Long before coordinated suicide bombings at a Paris soccer stadium, a concert hall and restaurants killed 129 and injured hundreds more, Mayor Rahm Emanuel was planning to attend the Climate Summit for Local Leaders that has Paris on high-alert.
On Monday, the mayor said he will go ahead with the trip, beginning Dec. 4, even as other Chicagoans, including a school group, cut short their trips to Paris.
“I wanted to announce it today to make sure that those who thought that you could weaken [us], or somehow sow fear — that is not the result,” Emanuel said after meeting with the French consul general in Chicago.
The actual announcement had come from Emanuel’s office earlier Monday, which explained that the trip had been planned for months.
“The mayor is not going to cancel at a time of crisis. It’s important that we stand shoulder to shoulder with Paris, our Sister City,” said Kelley Quinn, the mayor’s communications director.
“Canceling would be exactly what the terrorists want,” she said.
Emanuel met with French Consul General Vincent Floreani to convey the city’s sympathies in the wake of the Friday night attacks that were the worst on French soil since World War II.
Talking to reporters after the closed meeting, Emanuel expressed Chicago’s solidarity with Parisians in the wake of what he called “a vicious and a vile attack” not just on Parisians, but also on shared Western values.
Emanuel arrived at the consulate with a vase of flowers in hand, adding them to the array of flowers, candles, and handwritten signs comprising a memorial in the consulate lobby.
On one flag affixed to the consulate’s wall, someone had written: “Liberté — Égalité — Fraternité — #NotAfraid”
“Our values . . . of life, liberty, and the pursuit of happiness — have a foundation in France,” the mayor said. “Make no doubt that what happened on Friday night was an attack on those shared values.”
In an email, the mayor’s office noted that the climate summit is “the largest global convening of mayors, governors and local leaders focused on climate change” and that it coincides with another major global meeting in Paris, the 21st Conference of Parties (COP21), “where leaders from all countries come together to set a framework to curb global warming. While the long-planned summit will address the challenge of global climate change, it will also be a remarkable show of global solidarity with Paris and the freedoms France stands for, as well as a testament to the resolve of Parisians.”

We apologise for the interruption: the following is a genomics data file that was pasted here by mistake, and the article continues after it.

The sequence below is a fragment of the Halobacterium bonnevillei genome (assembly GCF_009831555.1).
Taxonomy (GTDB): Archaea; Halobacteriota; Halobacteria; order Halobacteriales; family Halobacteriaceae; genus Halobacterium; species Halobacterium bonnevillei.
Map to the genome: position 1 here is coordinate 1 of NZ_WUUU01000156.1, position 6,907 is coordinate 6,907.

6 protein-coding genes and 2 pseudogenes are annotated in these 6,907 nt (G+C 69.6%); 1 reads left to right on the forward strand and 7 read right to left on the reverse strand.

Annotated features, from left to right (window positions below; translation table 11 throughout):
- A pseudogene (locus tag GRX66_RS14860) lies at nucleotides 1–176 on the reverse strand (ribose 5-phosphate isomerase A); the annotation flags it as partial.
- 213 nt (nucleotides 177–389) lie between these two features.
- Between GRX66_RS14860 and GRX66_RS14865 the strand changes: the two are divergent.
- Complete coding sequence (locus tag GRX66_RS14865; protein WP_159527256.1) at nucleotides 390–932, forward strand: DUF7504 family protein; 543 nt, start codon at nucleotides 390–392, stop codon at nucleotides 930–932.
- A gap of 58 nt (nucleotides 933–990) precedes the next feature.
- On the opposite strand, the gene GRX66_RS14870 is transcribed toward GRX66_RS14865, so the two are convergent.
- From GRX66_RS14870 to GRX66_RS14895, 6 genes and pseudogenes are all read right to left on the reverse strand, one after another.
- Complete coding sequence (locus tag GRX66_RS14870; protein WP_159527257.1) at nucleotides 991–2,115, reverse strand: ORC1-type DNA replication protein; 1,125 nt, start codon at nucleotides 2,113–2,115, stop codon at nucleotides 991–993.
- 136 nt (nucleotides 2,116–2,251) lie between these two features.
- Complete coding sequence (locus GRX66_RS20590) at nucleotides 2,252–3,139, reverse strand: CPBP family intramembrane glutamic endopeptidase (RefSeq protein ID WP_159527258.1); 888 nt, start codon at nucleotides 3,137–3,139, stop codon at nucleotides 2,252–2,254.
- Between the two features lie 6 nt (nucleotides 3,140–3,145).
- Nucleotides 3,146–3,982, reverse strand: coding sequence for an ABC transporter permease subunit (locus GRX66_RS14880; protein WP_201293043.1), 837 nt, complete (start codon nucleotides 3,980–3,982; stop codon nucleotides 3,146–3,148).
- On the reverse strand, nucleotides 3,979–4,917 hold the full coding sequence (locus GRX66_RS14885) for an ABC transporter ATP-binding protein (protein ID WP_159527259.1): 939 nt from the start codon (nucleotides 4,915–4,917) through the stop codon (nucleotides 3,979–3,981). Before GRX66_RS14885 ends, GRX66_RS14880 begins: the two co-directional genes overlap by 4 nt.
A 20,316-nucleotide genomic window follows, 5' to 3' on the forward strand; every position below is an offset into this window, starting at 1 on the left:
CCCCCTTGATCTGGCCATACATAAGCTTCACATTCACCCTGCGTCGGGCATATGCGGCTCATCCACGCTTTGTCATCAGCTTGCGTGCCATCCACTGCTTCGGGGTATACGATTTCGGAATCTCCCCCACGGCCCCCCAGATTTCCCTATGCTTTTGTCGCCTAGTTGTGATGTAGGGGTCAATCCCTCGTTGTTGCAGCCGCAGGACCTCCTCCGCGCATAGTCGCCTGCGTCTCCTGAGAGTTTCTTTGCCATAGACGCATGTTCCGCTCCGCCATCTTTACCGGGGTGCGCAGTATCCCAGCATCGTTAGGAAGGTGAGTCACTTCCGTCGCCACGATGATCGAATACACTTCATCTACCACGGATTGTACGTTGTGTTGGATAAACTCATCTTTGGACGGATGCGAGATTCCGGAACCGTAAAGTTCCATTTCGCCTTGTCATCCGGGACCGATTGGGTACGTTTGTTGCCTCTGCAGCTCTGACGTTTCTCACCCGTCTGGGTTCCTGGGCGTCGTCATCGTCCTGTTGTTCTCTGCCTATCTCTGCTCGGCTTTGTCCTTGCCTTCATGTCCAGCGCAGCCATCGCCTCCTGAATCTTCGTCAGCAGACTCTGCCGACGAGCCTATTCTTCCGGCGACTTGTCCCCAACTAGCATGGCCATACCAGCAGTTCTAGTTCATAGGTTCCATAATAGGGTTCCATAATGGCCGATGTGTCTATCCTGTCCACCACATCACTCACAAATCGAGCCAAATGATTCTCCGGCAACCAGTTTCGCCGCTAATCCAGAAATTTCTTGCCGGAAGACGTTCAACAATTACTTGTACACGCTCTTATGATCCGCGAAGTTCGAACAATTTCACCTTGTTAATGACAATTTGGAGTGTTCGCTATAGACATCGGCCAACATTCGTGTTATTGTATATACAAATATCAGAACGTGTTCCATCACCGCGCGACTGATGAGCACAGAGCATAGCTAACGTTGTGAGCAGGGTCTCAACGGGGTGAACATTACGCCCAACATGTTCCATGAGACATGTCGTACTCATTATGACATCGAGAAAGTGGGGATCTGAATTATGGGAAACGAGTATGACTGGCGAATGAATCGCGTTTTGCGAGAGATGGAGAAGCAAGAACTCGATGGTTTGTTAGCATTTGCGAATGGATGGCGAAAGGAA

The climate summit will be hosted by Anne Hidalgo, mayor of the City of Paris, former New York City Michael R. Bloomberg and by the UN secretary-general’s special envoy for cities and climate change.
While announcing his participation in the summit, Emanuel took credit for his steps in office to lower the city’s carbon footprint, including 103 miles of protected bike lanes; alternative energy sources in public transportation; and shutting down the Fisk and Crawford coal-burning power plants that still burned in the South Side when the mayor first took office.
Emanuel is expected to be an active participant in the invitation-only summit for global leaders. He’s also expected to “engage in bilateral meeting with partner governments” while in Paris.
The mayor also said he spoke with head of Homeland Security Jeh Johnson over the phone this weekend, discussing “certain precautionary steps” with regards to public safety in public venues and on transportation.
While encouraging the public to be “vigilant,” Emanuel was confident there is no intelligence information indicating any threats to Chicago.